Andrew Thornhill is a director at Churchman landscape architects.
Ever since the years of botanical research by Patrick Blanc began to grace the walls of our cities, there has been debate about the value of the vertical garden. Comparing highly artificial systems such as the hydroponic variants with climbers planted in the ground doesn’t add much to the debate, as they each have their merits. Given the rapid advance of green wall systems and the potential for further development, including integration with dynamic building facades, I suspect the comparisons will look increasingly irrelevant.
In the context of the dense city, where conditions often do not allow roots access to ground water or offer suitable facades to cope with the invasive nature of aerial roots, living walls can offer an alternative. They have great potential for increasing biodiversity, which can be achieved without any loss of amenity space, a valuable commodity of inner cities.
In accessible locations, green walls can serve the edible landscape agenda very well, as the regular attendance to productive gardens allows the level of monitoring that green walls typically require. We designed an edible green wall using a soil-based system to an elevated courtyard for City University, allowing fresh herbs to be picked for the adjacent café.
Green walls also reduce particulate pollution, with hairy leaved species typically capturing significantly more than smooth foliage species such as Ivy.
Urban heat gain will arguably become more important in the planning of our cities. So while I do not advocate everyone installs a green wall in combination with other green infrastructure, they can provide significant cooling benefit to the environment. Irrigated systems provide greater benefit during extended periods of high temperatures as they maintain their cooling effect when most needed, an effect that is often overlooked with thinner substrate living roofs. Water consumption is an important consideration but should be balanced against the associated benefits that living walls can bring to the city environment.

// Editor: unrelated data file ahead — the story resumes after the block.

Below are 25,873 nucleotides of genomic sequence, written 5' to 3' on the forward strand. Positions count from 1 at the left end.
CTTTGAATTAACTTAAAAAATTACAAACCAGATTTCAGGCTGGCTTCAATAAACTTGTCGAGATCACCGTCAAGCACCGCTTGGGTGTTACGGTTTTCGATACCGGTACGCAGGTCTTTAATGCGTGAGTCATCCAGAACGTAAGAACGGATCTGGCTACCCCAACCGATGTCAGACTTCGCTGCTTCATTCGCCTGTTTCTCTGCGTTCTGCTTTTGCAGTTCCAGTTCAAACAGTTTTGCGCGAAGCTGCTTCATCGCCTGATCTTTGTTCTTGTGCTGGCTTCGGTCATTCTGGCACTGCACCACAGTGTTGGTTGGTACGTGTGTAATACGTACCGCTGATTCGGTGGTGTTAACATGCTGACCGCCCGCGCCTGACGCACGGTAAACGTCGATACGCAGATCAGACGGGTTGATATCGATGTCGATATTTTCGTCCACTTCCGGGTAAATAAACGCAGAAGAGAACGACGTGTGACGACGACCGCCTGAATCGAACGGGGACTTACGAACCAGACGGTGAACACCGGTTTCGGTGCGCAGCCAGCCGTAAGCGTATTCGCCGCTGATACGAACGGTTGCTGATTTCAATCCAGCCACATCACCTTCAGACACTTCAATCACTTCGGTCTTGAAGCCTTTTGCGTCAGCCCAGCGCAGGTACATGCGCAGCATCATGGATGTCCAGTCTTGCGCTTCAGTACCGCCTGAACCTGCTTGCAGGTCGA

Most of these systems are relatively thirsty, with the thinner mat-based soil-free systems consuming the highest amount of water. This is often exacerbated by the exposed locations they are used in; the wind causes greater evaporation and transpiration and can lead to soil loss over time. But with careful positioning, use of water recycling and thicker systems this can be much reduced. There is also growing research into drought tolerant systems; Roisin O’Riordan’s student thesis, recognised at the LI awards last year, demonstrates the potential for certain species to offer drought-tolerant variants established on high porosity walls. Simple robust alternatives that might be described as extensive systems are likely to be developed over the coming years to complement the largely intensive types currently available.
The challenge to the profession is how to best use the various systems. We have successfully installed a number of different systems, both soil and hydroponic based, and only recently have had any difficulty with the establishment phase. This arose from a combination of split contractual responsibilities and extreme environmental conditions, factors that can impact on any landscape. These systems are artificial environments and as such there is less room for error, but they do not require significantly more input than a well-managed garden would do.
Not all forms of horticulture can or should be managed with a strimmer or hedge cutter; some need a bit more effort; I thank Patrick Blanc for so dramatically adding to the richness of our city walls and look forward to the evolution of the green wall in our city fabric.